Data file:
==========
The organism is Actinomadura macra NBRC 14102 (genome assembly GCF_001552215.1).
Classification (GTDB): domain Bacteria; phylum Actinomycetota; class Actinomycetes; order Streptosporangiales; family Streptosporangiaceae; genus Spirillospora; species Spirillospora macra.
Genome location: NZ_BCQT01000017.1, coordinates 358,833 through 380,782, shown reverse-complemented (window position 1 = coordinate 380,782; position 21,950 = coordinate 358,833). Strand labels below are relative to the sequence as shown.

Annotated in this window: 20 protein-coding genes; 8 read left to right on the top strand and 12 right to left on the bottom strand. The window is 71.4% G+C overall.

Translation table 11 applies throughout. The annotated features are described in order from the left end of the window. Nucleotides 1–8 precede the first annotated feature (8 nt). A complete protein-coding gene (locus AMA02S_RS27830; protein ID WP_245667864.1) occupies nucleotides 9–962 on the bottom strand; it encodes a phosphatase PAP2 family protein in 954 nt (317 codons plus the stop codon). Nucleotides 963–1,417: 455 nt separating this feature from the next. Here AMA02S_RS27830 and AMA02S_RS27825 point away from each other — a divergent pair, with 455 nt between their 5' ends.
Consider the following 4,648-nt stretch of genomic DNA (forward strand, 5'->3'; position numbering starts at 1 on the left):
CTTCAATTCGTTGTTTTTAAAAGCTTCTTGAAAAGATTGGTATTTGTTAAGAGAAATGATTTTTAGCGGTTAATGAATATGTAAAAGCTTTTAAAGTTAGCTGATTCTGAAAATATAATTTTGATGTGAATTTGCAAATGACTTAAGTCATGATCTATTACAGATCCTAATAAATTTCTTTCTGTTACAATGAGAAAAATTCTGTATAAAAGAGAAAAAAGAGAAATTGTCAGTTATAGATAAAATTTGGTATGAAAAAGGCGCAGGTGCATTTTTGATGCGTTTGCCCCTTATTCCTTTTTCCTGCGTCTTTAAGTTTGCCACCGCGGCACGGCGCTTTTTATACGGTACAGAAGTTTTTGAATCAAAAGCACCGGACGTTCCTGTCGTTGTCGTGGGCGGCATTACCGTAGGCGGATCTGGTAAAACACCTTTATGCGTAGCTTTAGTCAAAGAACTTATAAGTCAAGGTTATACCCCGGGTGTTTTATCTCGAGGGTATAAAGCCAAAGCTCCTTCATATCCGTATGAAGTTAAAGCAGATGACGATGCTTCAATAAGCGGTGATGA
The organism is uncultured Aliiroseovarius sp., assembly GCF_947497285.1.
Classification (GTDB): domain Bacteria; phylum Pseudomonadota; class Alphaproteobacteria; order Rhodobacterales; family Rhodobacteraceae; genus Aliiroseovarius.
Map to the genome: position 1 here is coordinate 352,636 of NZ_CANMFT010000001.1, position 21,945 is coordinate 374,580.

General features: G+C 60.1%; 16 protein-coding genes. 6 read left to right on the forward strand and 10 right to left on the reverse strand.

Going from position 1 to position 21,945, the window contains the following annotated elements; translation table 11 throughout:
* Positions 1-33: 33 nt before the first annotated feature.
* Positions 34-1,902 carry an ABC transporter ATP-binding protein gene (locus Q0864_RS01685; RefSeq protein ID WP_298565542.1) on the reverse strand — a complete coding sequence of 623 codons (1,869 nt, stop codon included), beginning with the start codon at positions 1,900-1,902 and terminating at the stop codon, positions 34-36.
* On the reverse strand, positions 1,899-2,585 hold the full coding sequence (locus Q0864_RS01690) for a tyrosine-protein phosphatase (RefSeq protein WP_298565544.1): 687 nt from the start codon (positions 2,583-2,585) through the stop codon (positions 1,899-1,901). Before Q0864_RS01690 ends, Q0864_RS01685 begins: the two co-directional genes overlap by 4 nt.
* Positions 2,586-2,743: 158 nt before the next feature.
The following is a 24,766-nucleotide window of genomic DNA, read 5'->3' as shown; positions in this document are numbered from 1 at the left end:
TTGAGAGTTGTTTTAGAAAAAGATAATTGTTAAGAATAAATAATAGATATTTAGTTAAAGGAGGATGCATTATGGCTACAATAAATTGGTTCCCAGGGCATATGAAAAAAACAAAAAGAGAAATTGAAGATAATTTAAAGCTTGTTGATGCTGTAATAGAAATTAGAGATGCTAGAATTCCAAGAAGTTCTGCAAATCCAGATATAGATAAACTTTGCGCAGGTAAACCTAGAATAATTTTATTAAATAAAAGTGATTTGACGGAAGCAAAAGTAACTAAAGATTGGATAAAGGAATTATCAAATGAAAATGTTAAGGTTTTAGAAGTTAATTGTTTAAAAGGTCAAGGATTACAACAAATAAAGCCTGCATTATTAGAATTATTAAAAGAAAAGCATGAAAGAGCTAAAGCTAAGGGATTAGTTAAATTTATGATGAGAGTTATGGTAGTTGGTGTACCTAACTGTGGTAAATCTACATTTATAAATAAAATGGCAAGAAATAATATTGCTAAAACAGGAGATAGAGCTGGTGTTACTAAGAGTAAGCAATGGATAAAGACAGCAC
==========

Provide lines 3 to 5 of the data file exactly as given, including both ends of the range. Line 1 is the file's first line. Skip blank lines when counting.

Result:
Genome location: NZ_BCQT01000017.1, coordinates 358,833 through 380,782, shown reverse-complemented (window position 1 = coordinate 380,782; position 21,950 = coordinate 358,833). Strand labels below are relative to the sequence as shown.

Annotated in this window: 20 protein-coding genes; 8 read left to right on the top strand and 12 right to left on the bottom strand. The window is 71.4% G+C overall.

Translation table 11 applies throughout. The annotated features are described in order from the left end of the window. Nucleotides 1–8 precede the first annotated feature (8 nt). A complete protein-coding gene (locus AMA02S_RS27830; protein ID WP_245667864.1) occupies nucleotides 9–962 on the bottom strand; it encodes a phosphatase PAP2 family protein in 954 nt (317 codons plus the stop codon). Nucleotides 963–1,417: 455 nt separating this feature from the next. Here AMA02S_RS27830 and AMA02S_RS27825 point away from each other — a divergent pair, with 455 nt between their 5' ends.